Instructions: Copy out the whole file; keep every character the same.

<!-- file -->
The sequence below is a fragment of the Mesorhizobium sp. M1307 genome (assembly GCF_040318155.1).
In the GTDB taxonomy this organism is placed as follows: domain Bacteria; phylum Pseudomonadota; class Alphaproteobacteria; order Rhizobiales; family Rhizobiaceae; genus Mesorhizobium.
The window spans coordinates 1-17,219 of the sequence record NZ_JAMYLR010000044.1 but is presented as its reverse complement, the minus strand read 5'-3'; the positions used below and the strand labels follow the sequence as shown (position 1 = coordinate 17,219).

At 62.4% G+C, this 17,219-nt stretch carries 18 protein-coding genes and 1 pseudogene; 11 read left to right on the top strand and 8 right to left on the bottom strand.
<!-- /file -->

The sequence below is a fragment of the Mesorhizobium sp. M1307 genome (assembly GCF_040318155.1).
In the GTDB taxonomy this organism is placed as follows: domain Bacteria; phylum Pseudomonadota; class Alphaproteobacteria; order Rhizobiales; family Rhizobiaceae; genus Mesorhizobium.
The window spans coordinates 1-17,219 of the sequence record NZ_JAMYLR010000044.1 but is presented as its reverse complement, the minus strand read 5'-3'; the positions used below and the strand labels follow the sequence as shown (position 1 = coordinate 17,219).

At 62.4% G+C, this 17,219-nt stretch carries 18 protein-coding genes and 1 pseudogene; 11 read left to right on the top strand and 8 right to left on the bottom strand.